With that said, DeCarlo says many external forces work to change the level and sophistication of medical delivery — from malpractice
claims and new government mandates to the changing expectations of pet owners. There also are extremes in the quality and
level of medical delivery in this country, he says.
"There are many challenges in the way veterinary medicine is delivered from the country doctor, to university-level medicine
to the level of training veterinarians receive while in school. Is someone or some outside group going to dictate the standard
of care? I don't have an answer, but it is a huge question," he adds.
But as this level of sophistication grows, it might push practices into further consolidation just to keep pace with pet owner
needs and technological developments.
Sophistication comes with a price.
When DeCarlo and Trotter sat down to plan out the elements of their new hospital, it was based on a mutual decision to take
their practice to the next level.
"We had really kind of overfilled the building we were in. I didn't feel there was any reasonable strategy with the kind of
place we had to stop growing without actually shrinking. In other words, if you are a referral practice and you start refusing
patients, then why would those other practices continue sending anything over? We had to make a decision to either continue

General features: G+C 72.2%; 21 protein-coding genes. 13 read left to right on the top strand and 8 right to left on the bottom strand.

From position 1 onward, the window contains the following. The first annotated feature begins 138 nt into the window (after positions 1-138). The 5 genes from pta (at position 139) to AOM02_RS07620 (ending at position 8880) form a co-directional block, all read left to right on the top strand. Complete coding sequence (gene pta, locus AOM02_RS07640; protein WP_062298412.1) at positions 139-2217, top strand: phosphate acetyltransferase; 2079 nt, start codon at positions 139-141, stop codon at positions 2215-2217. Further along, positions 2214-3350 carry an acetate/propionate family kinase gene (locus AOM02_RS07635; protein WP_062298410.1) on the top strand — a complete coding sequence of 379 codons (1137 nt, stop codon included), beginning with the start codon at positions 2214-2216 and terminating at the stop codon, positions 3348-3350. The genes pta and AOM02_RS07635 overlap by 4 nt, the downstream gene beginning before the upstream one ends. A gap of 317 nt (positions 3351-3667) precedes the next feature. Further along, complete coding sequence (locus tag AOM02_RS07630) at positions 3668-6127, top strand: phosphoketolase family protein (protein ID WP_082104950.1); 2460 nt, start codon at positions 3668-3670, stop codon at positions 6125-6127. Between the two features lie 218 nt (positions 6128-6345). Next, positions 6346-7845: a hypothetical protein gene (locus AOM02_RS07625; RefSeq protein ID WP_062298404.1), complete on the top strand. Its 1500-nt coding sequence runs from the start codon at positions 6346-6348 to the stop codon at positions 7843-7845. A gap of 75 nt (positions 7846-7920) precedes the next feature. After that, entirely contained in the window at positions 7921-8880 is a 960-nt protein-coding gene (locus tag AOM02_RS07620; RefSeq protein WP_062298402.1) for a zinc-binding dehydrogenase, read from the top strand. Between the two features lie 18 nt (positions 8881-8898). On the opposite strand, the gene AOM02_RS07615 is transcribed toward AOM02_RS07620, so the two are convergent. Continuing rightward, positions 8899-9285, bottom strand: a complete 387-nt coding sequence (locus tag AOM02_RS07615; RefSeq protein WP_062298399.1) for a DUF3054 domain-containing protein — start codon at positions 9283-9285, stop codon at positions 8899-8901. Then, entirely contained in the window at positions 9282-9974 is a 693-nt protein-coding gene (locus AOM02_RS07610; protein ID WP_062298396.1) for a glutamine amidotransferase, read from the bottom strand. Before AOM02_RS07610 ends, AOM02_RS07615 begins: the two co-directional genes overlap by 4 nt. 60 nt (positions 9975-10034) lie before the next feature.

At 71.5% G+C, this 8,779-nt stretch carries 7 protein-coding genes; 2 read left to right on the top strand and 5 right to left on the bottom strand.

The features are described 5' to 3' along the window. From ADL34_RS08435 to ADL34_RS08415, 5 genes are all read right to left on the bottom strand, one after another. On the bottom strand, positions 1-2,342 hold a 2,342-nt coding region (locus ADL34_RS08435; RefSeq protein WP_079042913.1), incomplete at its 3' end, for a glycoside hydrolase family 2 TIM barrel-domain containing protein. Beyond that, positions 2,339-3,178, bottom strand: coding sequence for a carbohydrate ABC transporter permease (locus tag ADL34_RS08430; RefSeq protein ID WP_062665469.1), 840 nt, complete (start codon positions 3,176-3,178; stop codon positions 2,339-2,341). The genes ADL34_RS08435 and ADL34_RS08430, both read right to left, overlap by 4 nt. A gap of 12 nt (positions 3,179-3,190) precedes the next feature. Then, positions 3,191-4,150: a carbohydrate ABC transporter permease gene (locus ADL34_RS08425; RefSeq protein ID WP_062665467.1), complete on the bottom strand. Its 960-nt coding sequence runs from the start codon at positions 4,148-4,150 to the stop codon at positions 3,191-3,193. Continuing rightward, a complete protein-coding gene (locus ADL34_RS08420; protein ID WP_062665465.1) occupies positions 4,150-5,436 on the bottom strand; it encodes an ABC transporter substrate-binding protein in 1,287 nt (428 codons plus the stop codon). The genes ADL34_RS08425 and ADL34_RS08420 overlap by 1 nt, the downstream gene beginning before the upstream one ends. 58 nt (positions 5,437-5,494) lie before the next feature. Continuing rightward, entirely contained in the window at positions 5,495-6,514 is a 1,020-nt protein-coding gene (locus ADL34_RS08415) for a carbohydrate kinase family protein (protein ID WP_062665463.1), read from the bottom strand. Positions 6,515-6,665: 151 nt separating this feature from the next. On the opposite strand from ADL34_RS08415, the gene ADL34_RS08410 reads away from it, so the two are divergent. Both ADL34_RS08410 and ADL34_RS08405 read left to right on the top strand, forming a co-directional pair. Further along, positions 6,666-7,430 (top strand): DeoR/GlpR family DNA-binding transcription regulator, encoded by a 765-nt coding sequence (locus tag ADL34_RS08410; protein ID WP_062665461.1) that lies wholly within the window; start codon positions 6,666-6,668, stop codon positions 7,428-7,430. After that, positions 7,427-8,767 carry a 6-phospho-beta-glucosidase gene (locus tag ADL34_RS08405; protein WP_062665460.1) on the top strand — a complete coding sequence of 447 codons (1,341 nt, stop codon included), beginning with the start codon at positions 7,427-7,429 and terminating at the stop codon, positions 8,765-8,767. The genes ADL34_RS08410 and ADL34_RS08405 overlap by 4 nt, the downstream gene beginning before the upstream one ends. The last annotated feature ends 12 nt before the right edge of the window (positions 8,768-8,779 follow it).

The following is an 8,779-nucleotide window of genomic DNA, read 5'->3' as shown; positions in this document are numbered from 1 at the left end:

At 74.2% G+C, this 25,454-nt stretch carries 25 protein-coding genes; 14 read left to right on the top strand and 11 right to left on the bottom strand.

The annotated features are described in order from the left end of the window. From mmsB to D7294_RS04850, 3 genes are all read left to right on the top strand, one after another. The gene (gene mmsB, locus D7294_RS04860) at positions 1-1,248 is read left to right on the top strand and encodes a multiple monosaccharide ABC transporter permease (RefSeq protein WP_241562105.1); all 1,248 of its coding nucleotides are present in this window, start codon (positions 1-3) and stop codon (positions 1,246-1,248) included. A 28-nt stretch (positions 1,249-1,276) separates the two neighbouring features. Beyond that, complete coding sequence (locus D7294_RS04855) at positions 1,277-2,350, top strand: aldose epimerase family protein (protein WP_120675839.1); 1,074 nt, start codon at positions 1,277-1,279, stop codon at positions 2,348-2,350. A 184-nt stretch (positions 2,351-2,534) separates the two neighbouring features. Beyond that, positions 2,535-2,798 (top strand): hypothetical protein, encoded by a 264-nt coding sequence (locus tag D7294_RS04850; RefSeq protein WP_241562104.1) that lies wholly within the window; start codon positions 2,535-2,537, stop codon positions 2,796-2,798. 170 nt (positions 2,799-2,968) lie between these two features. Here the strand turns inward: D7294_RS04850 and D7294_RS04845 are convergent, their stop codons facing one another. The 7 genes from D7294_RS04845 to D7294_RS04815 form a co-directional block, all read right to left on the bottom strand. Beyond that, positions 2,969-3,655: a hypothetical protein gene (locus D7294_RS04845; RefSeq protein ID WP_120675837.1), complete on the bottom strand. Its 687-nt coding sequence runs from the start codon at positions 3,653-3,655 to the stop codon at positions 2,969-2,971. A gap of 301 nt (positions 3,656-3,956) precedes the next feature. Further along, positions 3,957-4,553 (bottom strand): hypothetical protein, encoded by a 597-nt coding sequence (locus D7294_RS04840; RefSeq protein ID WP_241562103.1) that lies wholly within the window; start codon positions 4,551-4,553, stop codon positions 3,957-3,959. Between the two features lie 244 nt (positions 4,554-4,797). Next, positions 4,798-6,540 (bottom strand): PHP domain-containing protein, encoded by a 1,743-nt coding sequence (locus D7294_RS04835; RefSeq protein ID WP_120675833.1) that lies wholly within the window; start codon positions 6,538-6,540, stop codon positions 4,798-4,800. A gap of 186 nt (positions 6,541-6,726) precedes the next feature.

to expand or end the process. We decided to continue."
The next stage was to find a piece of property. It took about a year, and there was a catch. The elderly property owner wanted
to lease the land to the practice and sell it upon her death. DeCarlo and Trotter wanted the property, so they moved forward.
It was this detail in dealing with the first bank that would pose numerous delays for the project as well as create a feeling
of loss of control over the direction of the practice. They were soon on a refinancing trail.
"We had two problems with financing. There was nothing to compare this hospital to. How can we compare the value of this building
to others when there aren't any? The second part is they felt uncomfortable with the fact that the property wasn't owned.
That was a huge hurdle."
Initial delays in financing and construction were taking its toll on staff morale.
They rolled the dice.
"We went out on a limb and started the project without bank money. We actually had the steel frame up before we got our first
installment from the bank. It was a big gamble on our part. But if my staff didn't see a shovel going into the ground, I think
they would have been pretty frustrated."
The gamble paid off. The practice moved into the new building in late 2004.
For DeCarlo, success isn't defined by a building.
"Anyone's success should be based on the fact that their personal life is growing and moving in a forward direction. I
think if you start measuring success, then you just start failing. I don't have an endpoint. I am not saying that I just want
to get bigger and make more money, I am saying it's more about quality."